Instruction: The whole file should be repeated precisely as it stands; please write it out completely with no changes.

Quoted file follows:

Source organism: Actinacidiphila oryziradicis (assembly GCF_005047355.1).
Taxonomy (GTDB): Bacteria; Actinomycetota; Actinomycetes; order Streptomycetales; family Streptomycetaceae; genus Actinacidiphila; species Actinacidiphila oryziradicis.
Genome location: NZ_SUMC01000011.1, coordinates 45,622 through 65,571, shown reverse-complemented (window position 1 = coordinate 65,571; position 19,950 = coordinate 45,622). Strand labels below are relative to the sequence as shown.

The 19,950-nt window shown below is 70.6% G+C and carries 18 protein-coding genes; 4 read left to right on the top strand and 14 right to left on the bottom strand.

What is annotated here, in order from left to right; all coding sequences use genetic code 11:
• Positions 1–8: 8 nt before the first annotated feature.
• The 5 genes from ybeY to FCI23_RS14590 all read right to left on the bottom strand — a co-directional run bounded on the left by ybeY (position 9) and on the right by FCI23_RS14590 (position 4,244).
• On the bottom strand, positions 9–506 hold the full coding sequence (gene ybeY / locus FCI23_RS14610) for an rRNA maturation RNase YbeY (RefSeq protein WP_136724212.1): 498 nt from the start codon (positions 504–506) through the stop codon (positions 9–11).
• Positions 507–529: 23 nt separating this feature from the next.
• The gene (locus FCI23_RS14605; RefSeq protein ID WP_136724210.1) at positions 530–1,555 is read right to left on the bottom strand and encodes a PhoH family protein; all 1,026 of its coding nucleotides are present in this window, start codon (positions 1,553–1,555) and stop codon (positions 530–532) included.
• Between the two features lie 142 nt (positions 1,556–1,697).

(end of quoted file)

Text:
Source organism: Actinacidiphila oryziradicis (assembly GCF_005047355.1).
Taxonomy (GTDB): Bacteria; Actinomycetota; Actinomycetes; order Streptomycetales; family Streptomycetaceae; genus Actinacidiphila; species Actinacidiphila oryziradicis.
Genome location: NZ_SUMC01000011.1, coordinates 45,622 through 65,571, shown reverse-complemented (window position 1 = coordinate 65,571; position 19,950 = coordinate 45,622). Strand labels below are relative to the sequence as shown.

The 19,950-nt window shown below is 70.6% G+C and carries 18 protein-coding genes; 4 read left to right on the top strand and 14 right to left on the bottom strand.

What is annotated here, in order from left to right; all coding sequences use genetic code 11:
• Positions 1–8: 8 nt before the first annotated feature.
• The 5 genes from ybeY to FCI23_RS14590 all read right to left on the bottom strand — a co-directional run bounded on the left by ybeY (position 9) and on the right by FCI23_RS14590 (position 4,244).
• On the bottom strand, positions 9–506 hold the full coding sequence (gene ybeY / locus FCI23_RS14610) for an rRNA maturation RNase YbeY (RefSeq protein WP_136724212.1): 498 nt from the start codon (positions 504–506) through the stop codon (positions 9–11).
• Positions 507–529: 23 nt separating this feature from the next.
• The gene (locus FCI23_RS14605; RefSeq protein ID WP_136724210.1) at positions 530–1,555 is read right to left on the bottom strand and encodes a PhoH family protein; all 1,026 of its coding nucleotides are present in this window, start codon (positions 1,553–1,555) and stop codon (positions 530–532) included.
• Between the two features lie 142 nt (positions 1,556–1,697).